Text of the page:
A hook is a hook, right? Most anglers don't know an Aberdeen from a Kahle and frankly don't care; as long as there's a bend and a pointed barb at one end and an eye at the other they figure any hook will catch the fish they're after.
For most of my angling career I felt pretty much the same way, and still do to some degree. But there are some situations where having the right hook can mean the difference between having fresh fillets or frozen sticks for your fish dinner. We're talking meat fishing here, when you are serious about catching fish and plan to keep what you land for the dinner table. In many cases, when you simply must catch fish, that means using live bait as your primary lure.
I hesitate to recommend using live bait when you intend to catch and release the finned critters you fool. Angling with live bait is more akin to feeding the fish with the real thing, rather than fooling them with something they are more likely to spit out than to swallow. And anyone who has had to dig a barb out of the gullet of a fish that they had no intention of keeping-let alone killing-knows that fish that hit live bait tend to be hooked more deeply than those who are fooled by artificials.
The hook, after all, is `where the rubber meets the road' angling-wise; your real connection to the fish you will fight and eventually hope to swing over the side of your boat. But before you can get there, you need to consider that the hook first must hold the bait that draws the gamefish to the table. Not only must the hook secure the bait in place at the end of your fishing line, to be effective it usually must do so while allowing the live offering to look as natural as possible.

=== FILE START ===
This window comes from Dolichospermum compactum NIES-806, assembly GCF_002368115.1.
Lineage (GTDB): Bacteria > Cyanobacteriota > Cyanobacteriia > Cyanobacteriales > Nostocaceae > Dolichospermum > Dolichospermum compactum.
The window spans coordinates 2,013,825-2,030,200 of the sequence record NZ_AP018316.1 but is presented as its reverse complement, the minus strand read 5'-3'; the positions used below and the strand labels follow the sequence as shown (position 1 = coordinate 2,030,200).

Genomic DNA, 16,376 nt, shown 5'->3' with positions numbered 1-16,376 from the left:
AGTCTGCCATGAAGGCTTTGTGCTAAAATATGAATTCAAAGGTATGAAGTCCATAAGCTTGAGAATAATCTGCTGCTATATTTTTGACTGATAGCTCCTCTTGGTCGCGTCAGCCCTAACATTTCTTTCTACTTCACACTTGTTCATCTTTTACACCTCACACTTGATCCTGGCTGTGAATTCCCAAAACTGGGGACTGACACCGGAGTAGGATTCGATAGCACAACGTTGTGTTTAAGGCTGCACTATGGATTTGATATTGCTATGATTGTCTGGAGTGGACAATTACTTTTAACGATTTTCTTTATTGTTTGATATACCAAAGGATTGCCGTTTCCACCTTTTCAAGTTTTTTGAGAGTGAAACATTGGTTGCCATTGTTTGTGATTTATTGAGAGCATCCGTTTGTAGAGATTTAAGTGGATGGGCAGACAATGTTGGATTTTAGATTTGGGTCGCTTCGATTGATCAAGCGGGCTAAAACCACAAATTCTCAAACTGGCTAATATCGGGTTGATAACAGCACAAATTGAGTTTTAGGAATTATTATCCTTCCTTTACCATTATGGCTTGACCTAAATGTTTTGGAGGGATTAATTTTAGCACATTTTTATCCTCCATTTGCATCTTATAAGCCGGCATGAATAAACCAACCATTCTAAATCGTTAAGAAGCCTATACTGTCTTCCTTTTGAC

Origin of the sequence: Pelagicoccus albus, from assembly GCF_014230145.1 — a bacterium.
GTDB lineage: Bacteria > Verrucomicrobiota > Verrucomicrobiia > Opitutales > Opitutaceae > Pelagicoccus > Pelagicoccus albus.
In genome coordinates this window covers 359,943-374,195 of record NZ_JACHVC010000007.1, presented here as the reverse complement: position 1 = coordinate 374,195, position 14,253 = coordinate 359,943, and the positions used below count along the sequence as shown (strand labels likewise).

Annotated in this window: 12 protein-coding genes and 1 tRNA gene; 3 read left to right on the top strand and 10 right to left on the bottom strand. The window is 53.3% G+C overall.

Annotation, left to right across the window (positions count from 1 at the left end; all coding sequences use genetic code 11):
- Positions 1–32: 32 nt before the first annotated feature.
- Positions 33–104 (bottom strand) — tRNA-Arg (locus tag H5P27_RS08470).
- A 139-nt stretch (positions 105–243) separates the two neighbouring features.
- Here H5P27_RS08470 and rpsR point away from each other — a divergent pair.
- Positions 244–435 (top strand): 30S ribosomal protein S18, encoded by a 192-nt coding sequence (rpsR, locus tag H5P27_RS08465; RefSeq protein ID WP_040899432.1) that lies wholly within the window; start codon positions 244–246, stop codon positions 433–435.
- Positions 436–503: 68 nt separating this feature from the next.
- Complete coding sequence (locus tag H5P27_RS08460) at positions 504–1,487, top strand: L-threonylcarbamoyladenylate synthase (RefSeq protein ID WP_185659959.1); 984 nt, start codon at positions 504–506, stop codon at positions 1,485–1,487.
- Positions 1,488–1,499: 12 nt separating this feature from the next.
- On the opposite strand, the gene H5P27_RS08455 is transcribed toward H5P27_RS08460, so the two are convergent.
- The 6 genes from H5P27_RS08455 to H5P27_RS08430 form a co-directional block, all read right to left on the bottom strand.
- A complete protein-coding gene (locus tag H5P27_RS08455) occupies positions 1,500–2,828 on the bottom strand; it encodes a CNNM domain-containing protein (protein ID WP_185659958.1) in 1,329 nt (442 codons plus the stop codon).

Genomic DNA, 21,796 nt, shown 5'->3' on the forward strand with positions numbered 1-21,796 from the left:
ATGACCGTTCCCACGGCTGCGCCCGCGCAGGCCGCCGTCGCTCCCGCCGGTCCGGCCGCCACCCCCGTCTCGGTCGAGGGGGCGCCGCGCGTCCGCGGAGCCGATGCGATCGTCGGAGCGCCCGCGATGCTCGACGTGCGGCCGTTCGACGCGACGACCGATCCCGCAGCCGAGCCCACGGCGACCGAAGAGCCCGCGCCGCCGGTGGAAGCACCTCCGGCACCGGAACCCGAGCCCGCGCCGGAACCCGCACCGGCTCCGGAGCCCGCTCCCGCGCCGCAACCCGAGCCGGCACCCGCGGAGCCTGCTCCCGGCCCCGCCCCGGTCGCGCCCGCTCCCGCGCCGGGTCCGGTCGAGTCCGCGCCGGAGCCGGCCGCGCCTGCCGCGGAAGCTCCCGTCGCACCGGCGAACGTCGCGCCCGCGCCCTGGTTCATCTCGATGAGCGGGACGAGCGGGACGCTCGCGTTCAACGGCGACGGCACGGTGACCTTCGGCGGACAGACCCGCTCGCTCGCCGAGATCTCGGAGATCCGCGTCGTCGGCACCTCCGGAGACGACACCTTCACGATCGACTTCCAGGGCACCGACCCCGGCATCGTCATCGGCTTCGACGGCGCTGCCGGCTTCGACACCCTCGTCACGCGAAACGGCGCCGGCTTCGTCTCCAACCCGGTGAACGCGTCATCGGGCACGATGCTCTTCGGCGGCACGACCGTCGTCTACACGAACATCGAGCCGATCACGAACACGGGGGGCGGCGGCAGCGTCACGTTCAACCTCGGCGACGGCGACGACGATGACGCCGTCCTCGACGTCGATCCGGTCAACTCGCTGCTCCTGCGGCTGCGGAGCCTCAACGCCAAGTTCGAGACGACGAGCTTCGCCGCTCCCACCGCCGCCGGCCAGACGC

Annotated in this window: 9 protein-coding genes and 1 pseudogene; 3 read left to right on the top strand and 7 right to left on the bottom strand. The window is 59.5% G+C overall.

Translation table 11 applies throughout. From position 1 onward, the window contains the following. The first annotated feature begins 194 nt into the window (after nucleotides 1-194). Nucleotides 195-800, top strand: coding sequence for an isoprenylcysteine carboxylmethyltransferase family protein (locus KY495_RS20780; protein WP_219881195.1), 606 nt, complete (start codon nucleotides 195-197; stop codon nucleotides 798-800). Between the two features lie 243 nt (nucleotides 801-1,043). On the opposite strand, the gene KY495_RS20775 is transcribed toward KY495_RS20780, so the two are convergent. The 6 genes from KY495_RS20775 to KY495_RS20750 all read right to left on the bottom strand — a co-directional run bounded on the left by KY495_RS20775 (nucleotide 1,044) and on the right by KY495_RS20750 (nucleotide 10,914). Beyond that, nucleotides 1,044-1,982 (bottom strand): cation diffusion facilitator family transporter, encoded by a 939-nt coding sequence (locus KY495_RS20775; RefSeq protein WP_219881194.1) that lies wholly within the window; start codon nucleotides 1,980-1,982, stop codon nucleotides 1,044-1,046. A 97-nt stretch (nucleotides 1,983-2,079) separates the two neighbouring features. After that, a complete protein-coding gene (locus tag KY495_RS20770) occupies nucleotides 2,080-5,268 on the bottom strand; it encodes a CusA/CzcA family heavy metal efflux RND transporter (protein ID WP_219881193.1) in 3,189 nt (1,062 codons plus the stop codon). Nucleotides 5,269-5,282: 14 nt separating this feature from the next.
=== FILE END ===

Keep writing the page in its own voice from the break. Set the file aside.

Depending on what type of live bait you are presenting, there are four hook types that do that, styles that serious bait-dunkers might want to consider, for both fresh-and salt-water fishing.
The most common fishing hook for use with live bait such as minnows is the Aberdeen style, which is usually made of gold-colored wire and features a long shank with symmetrical bend. The narrow-diameter wire permits easy penetration through a baitfish's lips, skin or fin, and the hook's light weight allows the bait to swim more naturally. The light wire also straightens under pressure, which often allows the angler to pull the rig free from snags without breaking the line, and the long shank makes hook grasping and removal easier. Light wire Aberdeens are a great choice when fishing with minnows around cover-or with kids-for those two reasons alone.
An extra pair of barbs built into the Bait-holder's shank make this popular style a great choice for holding worms on the hook. The worm or nightcrawler can be threaded onto the hook allowing one or both ends of the bait free to wiggle and attract finicky fish while suspended under a bobber or fishing on the bottom. Used while trolling, casting or drifting, the Bait-holder can securely clasp the head of the worm, allowing the tail to trail behind while keeping the moving bait from spinning.
Made of wire formed into a large gap with a barbed point bent in toward a short shank, the Kahle is designed for use with larger live baits such as shiners, crayfish and frogs. The exaggerated curve of the hook's throat helps keep lively baits impaled-and the barb in the gamefish's maw once the hook has been set and the fight is on. The Kahle is also popular among anglers offering soft plastic artificial baits.
The talon-like curved point and wide mouth of the Circle hook was developed by commercial anglers using multi-line rigs to hook and hold fish without benefit of a conventional hook-set. The design allows the hook to turn and catch in the corner of a fish's mouth as it swims off, which makes for a firm hold and an easy release. Circle hooks can be used with minnows, worms or other presentations such as cut- or prepared baits and is a popular choice among fishermen targeting bottom-feeders such as catfish.
No matter what style hook you use for live bait presentations, make sure is isn't too big for the job; you can fool and catch a big fish with a small hook, but even the dinks won't give it a second look if the bait's size and action are overwhelmed by a hook that is too large or too heavy or both to allow your offering to strut its stuff.